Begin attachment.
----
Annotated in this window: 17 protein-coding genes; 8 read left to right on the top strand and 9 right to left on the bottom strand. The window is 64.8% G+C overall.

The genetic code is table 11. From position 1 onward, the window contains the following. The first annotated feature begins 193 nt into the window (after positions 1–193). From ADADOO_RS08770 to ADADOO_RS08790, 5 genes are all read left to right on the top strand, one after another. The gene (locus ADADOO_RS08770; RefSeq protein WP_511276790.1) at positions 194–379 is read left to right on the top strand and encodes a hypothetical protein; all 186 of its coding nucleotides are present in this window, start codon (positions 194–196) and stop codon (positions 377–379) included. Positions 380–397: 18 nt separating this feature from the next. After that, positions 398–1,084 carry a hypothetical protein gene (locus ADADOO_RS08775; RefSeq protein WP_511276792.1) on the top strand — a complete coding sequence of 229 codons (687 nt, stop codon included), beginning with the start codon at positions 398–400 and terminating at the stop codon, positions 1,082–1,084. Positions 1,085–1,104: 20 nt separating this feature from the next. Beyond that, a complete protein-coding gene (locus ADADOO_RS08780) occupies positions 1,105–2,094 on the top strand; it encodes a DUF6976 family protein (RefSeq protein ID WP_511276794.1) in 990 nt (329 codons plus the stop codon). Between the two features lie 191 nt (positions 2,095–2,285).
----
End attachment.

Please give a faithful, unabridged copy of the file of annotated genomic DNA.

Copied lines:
Annotated in this window: 17 protein-coding genes; 8 read left to right on the top strand and 9 right to left on the bottom strand. The window is 64.8% G+C overall.

The genetic code is table 11. From position 1 onward, the window contains the following. The first annotated feature begins 193 nt into the window (after positions 1–193). From ADADOO_RS08770 to ADADOO_RS08790, 5 genes are all read left to right on the top strand, one after another. The gene (locus ADADOO_RS08770; RefSeq protein WP_511276790.1) at positions 194–379 is read left to right on the top strand and encodes a hypothetical protein; all 186 of its coding nucleotides are present in this window, start codon (positions 194–196) and stop codon (positions 377–379) included. Positions 380–397: 18 nt separating this feature from the next. After that, positions 398–1,084 carry a hypothetical protein gene (locus ADADOO_RS08775; RefSeq protein WP_511276792.1) on the top strand — a complete coding sequence of 229 codons (687 nt, stop codon included), beginning with the start codon at positions 398–400 and terminating at the stop codon, positions 1,082–1,084. Positions 1,085–1,104: 20 nt separating this feature from the next. Beyond that, a complete protein-coding gene (locus ADADOO_RS08780) occupies positions 1,105–2,094 on the top strand; it encodes a DUF6976 family protein (RefSeq protein ID WP_511276794.1) in 990 nt (329 codons plus the stop codon). Between the two features lie 191 nt (positions 2,095–2,285).